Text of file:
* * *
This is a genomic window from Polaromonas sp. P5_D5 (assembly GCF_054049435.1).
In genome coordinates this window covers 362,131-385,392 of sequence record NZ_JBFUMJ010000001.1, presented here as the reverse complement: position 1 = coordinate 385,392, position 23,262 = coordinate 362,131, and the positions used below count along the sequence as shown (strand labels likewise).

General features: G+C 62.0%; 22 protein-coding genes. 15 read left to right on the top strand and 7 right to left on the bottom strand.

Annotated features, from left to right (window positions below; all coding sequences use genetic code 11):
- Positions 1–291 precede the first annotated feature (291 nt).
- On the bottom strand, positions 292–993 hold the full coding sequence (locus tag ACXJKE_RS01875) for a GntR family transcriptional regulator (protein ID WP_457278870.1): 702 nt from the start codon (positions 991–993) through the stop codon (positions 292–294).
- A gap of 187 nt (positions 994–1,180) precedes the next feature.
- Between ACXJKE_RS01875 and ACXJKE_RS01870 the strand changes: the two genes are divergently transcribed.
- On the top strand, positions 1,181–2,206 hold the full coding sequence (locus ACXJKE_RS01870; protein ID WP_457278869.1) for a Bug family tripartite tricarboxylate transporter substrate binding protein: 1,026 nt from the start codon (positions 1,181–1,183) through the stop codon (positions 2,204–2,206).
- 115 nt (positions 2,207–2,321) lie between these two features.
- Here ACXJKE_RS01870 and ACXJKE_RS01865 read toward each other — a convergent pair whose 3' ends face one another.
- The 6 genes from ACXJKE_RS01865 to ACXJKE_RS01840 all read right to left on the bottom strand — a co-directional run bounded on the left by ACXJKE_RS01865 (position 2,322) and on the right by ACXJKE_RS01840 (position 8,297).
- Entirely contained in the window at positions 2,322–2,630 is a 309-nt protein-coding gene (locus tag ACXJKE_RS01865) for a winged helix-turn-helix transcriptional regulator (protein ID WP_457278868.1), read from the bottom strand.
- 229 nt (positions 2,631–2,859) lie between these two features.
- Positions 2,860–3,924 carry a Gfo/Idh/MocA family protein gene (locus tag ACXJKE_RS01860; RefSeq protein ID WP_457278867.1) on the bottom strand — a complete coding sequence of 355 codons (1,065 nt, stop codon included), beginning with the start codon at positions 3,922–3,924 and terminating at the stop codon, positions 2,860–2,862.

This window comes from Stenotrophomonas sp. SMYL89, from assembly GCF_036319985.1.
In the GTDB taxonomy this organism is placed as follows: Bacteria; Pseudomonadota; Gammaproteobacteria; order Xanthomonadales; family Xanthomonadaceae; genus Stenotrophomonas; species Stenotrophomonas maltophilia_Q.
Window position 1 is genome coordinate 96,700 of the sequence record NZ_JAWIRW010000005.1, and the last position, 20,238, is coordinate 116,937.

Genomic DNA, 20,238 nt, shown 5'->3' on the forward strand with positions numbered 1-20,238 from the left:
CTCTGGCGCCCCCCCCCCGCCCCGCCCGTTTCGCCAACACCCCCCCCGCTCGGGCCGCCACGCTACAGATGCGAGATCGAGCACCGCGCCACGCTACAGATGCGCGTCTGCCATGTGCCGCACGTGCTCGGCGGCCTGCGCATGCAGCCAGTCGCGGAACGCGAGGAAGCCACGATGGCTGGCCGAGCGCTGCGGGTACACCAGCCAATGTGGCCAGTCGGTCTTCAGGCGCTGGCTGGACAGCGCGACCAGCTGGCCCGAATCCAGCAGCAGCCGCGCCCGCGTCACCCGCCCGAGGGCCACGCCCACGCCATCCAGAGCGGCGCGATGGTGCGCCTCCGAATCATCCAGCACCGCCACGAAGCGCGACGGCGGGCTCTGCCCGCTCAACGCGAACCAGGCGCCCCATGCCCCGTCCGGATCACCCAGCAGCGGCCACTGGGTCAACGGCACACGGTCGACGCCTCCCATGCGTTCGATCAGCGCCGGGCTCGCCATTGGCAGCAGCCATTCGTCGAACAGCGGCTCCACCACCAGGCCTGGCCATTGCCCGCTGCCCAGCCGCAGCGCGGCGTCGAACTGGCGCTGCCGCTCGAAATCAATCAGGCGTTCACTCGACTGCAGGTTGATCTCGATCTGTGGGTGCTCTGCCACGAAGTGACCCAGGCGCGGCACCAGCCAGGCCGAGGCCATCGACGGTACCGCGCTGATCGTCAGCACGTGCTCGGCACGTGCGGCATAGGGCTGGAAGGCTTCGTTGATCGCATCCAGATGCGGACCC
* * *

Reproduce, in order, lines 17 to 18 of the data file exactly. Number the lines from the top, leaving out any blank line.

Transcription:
In the GTDB taxonomy this organism is placed as follows: Bacteria; Pseudomonadota; Gammaproteobacteria; order Xanthomonadales; family Xanthomonadaceae; genus Stenotrophomonas; species Stenotrophomonas maltophilia_Q.
Window position 1 is genome coordinate 96,700 of the sequence record NZ_JAWIRW010000005.1, and the last position, 20,238, is coordinate 116,937.